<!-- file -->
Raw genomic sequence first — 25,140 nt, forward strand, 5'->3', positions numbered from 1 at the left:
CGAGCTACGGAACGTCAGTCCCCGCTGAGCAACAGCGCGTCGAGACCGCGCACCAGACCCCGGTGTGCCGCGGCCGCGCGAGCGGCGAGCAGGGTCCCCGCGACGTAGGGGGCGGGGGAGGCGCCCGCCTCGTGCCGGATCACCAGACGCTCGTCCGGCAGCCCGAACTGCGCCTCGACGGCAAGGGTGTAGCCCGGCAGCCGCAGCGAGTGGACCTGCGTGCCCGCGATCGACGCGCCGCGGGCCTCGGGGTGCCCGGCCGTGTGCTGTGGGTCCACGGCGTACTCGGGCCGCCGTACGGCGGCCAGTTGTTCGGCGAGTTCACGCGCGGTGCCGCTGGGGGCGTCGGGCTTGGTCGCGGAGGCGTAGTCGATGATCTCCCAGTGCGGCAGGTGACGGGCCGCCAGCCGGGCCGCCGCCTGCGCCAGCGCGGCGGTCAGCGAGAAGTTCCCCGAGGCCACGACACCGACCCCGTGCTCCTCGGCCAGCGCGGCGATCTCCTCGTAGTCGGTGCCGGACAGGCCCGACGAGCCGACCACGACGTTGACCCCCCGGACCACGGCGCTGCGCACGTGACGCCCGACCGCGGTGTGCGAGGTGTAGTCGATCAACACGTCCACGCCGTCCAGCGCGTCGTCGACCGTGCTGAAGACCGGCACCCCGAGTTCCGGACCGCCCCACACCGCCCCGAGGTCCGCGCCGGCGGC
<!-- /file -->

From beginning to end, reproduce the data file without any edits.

Raw genomic sequence first — 25,140 nt, forward strand, 5'->3', positions numbered from 1 at the left:
CGAGCTACGGAACGTCAGTCCCCGCTGAGCAACAGCGCGTCGAGACCGCGCACCAGACCCCGGTGTGCCGCGGCCGCGCGAGCGGCGAGCAGGGTCCCCGCGACGTAGGGGGCGGGGGAGGCGCCCGCCTCGTGCCGGATCACCAGACGCTCGTCCGGCAGCCCGAACTGCGCCTCGACGGCAAGGGTGTAGCCCGGCAGCCGCAGCGAGTGGACCTGCGTGCCCGCGATCGACGCGCCGCGGGCCTCGGGGTGCCCGGCCGTGTGCTGTGGGTCCACGGCGTACTCGGGCCGCCGTACGGCGGCCAGTTGTTCGGCGAGTTCACGCGCGGTGCCGCTGGGGGCGTCGGGCTTGGTCGCGGAGGCGTAGTCGATGATCTCCCAGTGCGGCAGGTGACGGGCCGCCAGCCGGGCCGCCGCCTGCGCCAGCGCGGCGGTCAGCGAGAAGTTCCCCGAGGCCACGACACCGACCCCGTGCTCCTCGGCCAGCGCGGCGATCTCCTCGTAGTCGGTGCCGGACAGGCCCGACGAGCCGACCACGACGTTGACCCCCCGGACCACGGCGCTGCGCACGTGACGCCCGACCGCGGTGTGCGAGGTGTAGTCGATCAACACGTCCACGCCGTCCAGCGCGTCGTCGACCGTGCTGAAGACCGGCACCCCGAGTTCCGGACCGCCCCACACCGCCCCGAGGTCCGCGCCGGCGGC